When a California judge makes a ruling they expect it to be followed without delay. If a defendant feels they have an angle to appeal or relative new information then they may seek a judgement from a higher court.
In order to appeal without being in contempt of the judge’s ruling a defendant must post a surety bond called an appeal bond.
The appeal bond generally covers the amount of the money judgement along with any court fees or interest.
Anyone working a case in California should be aware of the appeal bond guidelines. A member of the Jurisco team can help set up an appeal bond quickly so the process will not be delayed.
Rite Aid is posting their appeal bond. Now only time will tell if there appeal will be sound enough to work.
Being a landlord comes with its own challenges. Challenges that seem to grow larger when moving from residential to commercial properties in Washington. Some of the toughest areas is in the collection of rent and the eviction of those who do not pay it.
Economy Plays A Role
A shaky economy affects the ability to collect rent no matter if it is rent owed on a house or on a retail space in a mall. Tenants are finding it difficult to make ends meet when costs continue to rise. Money is tight all around, sure, but a landlord has a right to collect on money owed and to find another tenant who can produce the rent without delay.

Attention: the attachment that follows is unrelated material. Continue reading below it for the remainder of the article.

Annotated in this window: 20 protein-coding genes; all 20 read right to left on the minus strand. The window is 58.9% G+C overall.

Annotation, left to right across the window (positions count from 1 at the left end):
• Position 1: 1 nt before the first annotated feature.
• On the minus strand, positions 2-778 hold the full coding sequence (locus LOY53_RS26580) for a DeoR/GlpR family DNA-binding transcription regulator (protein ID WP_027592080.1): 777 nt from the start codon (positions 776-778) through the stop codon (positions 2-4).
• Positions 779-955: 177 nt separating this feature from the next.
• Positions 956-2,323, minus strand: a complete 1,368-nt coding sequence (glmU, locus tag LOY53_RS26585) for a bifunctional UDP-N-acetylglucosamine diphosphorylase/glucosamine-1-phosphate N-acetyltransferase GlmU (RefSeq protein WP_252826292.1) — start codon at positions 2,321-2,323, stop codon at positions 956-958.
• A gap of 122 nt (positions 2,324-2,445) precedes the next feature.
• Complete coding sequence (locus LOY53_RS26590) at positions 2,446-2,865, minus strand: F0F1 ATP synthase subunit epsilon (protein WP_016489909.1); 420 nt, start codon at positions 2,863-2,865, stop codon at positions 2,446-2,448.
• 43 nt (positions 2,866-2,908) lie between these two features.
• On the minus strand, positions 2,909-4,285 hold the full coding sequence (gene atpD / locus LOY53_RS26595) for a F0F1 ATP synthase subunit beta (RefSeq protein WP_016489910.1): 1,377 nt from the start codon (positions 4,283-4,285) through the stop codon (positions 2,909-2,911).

Some business ideas will make it. Some won’t. A landlord evicting a commercial tenant isn’t saying that they disapprove of the business idea or model, they simply want what the rental agreement states: the rent.
Always Protect Tenant Rights
The landlord’s right to collect rent does not negate any rights held by the tenant, however. Courts still protect tenant rights in Washington. Due process must be followed. A business has a right to their shelter akin to that of an individual.
Landlord’s can’t change the locks and withhold the key simply because they are upset about not being paid.
Evicting a commercial tenant can cause further financial harm to the business or company. State statute is specific about protecting all parties in the situation to ensure no unnecessary harm is done.
Court Approval Of Distress
When a commercial landlord attempts to evict a renter in a retail or commercial space they may be required to post a distress bond.
Courts in Washington consider a distress bond pertinent in order to protect the defendant should they find the distress of rent wrongful.
A lawyer working a case in Seattle, Vancouver, Spokane or any other incorporated town in Washington may use a distress bond to help cover their client, the plaintiff, so a new tenant – or the payment of the owed rent – can be handled quickly.